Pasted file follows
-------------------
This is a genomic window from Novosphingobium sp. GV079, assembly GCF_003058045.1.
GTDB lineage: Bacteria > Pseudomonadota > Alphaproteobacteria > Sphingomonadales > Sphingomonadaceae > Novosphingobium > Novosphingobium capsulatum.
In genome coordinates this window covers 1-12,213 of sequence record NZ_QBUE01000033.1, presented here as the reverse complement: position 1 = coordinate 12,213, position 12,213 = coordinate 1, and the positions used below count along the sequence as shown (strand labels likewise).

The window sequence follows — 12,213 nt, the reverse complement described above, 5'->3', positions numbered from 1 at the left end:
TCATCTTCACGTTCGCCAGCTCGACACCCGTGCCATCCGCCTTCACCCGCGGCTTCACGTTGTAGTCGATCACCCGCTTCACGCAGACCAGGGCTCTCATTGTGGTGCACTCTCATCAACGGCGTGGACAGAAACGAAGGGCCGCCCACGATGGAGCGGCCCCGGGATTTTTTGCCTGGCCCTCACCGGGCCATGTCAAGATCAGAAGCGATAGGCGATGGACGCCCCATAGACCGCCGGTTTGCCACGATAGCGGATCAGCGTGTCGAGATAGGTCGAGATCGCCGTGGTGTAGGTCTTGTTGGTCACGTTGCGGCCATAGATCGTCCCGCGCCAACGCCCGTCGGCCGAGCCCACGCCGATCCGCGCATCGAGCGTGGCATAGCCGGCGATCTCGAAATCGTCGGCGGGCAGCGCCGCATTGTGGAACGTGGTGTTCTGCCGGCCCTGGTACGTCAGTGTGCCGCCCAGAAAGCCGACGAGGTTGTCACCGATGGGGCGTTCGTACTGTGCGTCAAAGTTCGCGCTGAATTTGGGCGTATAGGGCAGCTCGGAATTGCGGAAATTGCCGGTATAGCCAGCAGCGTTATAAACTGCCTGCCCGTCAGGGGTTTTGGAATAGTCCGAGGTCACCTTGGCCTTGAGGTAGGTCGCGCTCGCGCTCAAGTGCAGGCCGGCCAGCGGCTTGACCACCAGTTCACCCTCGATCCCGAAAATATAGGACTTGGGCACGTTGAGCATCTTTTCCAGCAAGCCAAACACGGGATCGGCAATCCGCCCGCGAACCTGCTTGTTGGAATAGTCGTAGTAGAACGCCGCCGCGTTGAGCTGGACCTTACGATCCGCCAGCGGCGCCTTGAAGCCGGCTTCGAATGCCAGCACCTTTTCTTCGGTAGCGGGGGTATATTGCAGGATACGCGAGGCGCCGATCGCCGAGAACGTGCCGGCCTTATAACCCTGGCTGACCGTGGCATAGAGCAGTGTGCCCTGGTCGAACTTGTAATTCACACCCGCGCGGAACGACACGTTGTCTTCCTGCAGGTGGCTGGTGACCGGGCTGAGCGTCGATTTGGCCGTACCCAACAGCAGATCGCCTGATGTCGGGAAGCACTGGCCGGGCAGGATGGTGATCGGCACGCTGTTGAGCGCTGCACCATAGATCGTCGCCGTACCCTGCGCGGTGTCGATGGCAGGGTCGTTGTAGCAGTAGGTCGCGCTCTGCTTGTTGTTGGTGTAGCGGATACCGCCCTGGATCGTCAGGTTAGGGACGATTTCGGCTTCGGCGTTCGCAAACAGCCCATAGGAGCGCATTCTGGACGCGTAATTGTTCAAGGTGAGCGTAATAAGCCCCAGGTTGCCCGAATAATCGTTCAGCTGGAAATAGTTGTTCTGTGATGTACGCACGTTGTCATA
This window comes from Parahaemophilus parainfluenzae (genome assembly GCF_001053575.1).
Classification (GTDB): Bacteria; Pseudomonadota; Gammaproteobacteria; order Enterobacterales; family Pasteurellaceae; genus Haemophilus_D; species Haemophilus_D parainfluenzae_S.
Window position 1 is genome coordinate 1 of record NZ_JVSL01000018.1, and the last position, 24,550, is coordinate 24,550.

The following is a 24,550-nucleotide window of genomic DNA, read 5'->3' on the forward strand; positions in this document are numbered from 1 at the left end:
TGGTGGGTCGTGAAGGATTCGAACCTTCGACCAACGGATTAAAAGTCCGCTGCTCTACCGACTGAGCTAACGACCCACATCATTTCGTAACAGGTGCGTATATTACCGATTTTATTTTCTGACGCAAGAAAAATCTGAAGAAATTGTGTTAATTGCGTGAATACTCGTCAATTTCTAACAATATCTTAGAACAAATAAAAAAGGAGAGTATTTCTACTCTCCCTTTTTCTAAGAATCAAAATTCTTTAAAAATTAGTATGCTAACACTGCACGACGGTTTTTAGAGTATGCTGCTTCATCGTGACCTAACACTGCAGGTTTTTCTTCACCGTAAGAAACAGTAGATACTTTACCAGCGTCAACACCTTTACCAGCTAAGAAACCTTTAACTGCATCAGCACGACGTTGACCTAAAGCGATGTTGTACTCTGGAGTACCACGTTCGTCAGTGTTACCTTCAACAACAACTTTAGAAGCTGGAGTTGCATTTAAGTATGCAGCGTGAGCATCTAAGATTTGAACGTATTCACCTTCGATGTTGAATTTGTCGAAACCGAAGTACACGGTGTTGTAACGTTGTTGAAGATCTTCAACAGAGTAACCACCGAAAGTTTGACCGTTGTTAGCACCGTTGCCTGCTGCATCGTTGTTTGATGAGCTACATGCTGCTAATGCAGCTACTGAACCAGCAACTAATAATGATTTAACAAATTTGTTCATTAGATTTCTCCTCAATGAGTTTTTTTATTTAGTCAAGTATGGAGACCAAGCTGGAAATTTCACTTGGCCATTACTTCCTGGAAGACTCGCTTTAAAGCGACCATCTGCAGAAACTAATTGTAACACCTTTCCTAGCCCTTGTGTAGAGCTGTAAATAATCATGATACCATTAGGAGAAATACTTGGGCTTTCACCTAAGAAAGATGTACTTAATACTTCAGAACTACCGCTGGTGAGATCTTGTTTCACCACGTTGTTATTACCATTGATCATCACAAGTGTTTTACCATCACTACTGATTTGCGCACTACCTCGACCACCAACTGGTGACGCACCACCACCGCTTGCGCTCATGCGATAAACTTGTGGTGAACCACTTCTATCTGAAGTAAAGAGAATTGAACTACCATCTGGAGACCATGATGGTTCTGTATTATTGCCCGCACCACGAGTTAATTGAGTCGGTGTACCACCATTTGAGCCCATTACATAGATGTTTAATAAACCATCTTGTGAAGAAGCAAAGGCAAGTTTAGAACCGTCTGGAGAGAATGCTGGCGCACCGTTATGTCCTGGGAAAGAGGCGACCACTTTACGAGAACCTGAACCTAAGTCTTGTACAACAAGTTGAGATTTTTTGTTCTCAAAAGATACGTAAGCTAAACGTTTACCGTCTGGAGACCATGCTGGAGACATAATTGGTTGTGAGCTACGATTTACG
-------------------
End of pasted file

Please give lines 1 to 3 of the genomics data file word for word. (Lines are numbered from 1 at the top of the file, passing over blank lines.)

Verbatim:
This is a genomic window from Novosphingobium sp. GV079, assembly GCF_003058045.1.
GTDB lineage: Bacteria > Pseudomonadota > Alphaproteobacteria > Sphingomonadales > Sphingomonadaceae > Novosphingobium > Novosphingobium capsulatum.
In genome coordinates this window covers 1-12,213 of sequence record NZ_QBUE01000033.1, presented here as the reverse complement: position 1 = coordinate 12,213, position 12,213 = coordinate 1, and the positions used below count along the sequence as shown (strand labels likewise).